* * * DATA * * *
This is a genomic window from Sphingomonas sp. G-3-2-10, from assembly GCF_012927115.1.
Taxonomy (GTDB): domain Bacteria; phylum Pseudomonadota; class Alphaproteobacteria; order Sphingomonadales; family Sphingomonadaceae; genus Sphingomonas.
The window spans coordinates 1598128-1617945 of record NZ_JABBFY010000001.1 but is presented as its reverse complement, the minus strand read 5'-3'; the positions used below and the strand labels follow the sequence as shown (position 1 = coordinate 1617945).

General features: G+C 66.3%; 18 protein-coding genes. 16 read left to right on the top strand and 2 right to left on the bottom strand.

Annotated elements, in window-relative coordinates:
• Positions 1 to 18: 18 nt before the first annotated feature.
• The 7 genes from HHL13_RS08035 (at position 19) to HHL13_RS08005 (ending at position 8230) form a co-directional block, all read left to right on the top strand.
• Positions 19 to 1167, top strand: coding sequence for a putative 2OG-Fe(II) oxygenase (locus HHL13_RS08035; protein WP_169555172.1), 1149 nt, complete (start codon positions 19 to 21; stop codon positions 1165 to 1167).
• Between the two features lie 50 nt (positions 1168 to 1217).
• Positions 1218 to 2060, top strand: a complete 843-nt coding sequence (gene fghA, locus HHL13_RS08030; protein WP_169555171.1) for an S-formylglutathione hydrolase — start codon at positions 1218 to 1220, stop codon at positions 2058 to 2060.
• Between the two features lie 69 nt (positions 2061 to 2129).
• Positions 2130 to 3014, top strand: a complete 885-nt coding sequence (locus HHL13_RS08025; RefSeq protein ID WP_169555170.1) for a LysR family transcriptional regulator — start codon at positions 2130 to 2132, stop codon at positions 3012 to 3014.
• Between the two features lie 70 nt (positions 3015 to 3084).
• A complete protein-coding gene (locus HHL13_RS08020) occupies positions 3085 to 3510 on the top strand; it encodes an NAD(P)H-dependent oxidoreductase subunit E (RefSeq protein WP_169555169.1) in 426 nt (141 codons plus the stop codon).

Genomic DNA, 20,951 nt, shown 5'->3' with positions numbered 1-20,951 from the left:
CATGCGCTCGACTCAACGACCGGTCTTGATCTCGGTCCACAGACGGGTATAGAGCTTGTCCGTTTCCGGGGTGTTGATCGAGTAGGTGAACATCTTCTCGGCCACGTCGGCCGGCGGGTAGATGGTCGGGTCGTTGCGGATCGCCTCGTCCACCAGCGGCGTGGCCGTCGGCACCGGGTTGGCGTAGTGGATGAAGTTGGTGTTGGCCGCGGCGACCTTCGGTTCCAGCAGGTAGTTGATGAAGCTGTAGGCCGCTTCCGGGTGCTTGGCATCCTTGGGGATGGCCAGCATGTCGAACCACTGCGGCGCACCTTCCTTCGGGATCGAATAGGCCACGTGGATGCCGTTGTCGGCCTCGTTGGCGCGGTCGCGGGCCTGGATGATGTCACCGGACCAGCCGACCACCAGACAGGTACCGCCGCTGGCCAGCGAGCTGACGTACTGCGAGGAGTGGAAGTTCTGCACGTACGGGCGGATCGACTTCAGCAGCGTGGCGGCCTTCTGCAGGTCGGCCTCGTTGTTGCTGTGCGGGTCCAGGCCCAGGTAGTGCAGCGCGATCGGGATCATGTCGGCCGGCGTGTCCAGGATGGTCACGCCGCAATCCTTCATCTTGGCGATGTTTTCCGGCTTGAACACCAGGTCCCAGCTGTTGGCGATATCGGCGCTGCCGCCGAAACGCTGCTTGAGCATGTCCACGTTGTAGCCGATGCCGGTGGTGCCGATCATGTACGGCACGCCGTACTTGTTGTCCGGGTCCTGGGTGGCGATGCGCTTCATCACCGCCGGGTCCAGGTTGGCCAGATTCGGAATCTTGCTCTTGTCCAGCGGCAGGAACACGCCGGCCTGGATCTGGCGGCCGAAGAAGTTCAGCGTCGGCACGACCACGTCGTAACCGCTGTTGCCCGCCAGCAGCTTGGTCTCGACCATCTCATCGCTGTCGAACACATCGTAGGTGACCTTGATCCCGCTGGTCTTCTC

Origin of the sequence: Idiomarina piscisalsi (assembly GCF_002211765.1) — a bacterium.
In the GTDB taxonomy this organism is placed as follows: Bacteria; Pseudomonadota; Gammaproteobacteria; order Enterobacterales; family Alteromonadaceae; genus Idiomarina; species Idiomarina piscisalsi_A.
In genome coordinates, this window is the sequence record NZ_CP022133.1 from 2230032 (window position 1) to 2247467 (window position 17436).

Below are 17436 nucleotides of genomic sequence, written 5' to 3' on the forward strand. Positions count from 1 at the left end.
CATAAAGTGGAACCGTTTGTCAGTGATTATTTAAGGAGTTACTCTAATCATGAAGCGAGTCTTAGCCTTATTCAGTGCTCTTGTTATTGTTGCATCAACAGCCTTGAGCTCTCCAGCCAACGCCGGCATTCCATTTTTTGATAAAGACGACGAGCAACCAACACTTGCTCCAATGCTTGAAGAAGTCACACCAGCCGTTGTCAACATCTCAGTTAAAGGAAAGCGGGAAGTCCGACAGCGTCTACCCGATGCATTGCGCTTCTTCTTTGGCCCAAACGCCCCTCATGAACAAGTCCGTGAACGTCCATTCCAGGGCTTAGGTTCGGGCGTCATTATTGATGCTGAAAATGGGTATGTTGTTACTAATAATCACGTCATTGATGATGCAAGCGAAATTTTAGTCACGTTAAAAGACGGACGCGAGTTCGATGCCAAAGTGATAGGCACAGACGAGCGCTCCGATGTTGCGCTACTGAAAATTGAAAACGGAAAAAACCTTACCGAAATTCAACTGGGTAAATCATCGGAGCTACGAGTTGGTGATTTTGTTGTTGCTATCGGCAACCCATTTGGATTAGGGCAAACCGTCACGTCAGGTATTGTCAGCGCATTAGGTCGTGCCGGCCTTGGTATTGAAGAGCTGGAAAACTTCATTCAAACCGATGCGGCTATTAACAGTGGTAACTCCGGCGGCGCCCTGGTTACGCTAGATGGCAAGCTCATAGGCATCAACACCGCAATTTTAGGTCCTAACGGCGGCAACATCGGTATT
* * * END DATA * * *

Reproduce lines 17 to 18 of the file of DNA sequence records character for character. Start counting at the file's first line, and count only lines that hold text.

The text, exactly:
Origin of the sequence: Idiomarina piscisalsi (assembly GCF_002211765.1) — a bacterium.
In the GTDB taxonomy this organism is placed as follows: Bacteria; Pseudomonadota; Gammaproteobacteria; order Enterobacterales; family Alteromonadaceae; genus Idiomarina; species Idiomarina piscisalsi_A.